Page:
Labour's failed man ban is back, but in disguise. Grant Robertson is promising 50 percent women in the Labour caucus by the next election.
It will likely mean ramping up the existing quota system, which could see men pushed off winnable positions on the party list.
Mr Robertson wants equality. He wants to start it now, promising that under his watch, 50 percent of Labour MPs will be women by 2014. But could that mean men are booted out?
“It may well do,” says David Cunliffe. “It's going to be more realistic. I think 2014's pretty aggressive.”
David Shearer killed the man ban – a policy advocating women-only electorates. So there are two ways Mr Robertson could boost the number of women in Labour's caucus. One is to choose women over men in electorate seats if both candidates are considered of equal ability. The other is through quotas and filling the list seats with women to hit his 50/50 target.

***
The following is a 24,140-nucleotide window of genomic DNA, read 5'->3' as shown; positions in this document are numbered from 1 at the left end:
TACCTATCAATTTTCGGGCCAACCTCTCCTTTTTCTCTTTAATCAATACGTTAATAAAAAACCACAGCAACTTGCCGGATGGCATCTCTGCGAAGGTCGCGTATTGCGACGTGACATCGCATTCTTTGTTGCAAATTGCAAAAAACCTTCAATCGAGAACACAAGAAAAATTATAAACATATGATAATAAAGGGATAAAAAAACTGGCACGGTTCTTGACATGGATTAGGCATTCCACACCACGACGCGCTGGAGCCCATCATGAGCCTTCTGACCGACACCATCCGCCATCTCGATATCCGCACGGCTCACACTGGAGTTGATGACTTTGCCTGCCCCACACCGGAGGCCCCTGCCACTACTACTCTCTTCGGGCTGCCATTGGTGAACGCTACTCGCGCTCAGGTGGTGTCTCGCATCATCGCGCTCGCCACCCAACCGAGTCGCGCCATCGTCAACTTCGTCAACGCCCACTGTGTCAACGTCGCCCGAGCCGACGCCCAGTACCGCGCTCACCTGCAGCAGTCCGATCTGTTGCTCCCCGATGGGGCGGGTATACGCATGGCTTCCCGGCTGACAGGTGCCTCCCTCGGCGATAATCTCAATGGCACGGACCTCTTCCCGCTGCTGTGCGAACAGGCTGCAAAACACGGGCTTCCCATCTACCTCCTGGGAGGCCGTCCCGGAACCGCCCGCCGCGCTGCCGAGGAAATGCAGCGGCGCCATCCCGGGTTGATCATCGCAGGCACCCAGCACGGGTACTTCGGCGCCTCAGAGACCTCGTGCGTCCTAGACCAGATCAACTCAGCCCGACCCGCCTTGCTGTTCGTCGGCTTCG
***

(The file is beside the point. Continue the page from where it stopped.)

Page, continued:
He says it’s about creating the “best possible” team and is “absolutely” realistic.
Thirteen of Labour's 34 MPs are women, or 38 percent. Positive discrimination or affirmative action is already used by the party with the original goal of equality by 2017.
Mr Robertson's simply ramping it up, bringing the deadline forward by three years.
“I think Grant had a really sensible policy yesterday, and 50 percent women makes absolute sense,” says Labour MP Jacinda Ardern.
So the man ban is out but gender politics are back. Equality and women's rights are red-button issues in the Labour Party. Mr Robertson will win votes with this one, but it will upset some too, especially men looking for Labour list seats.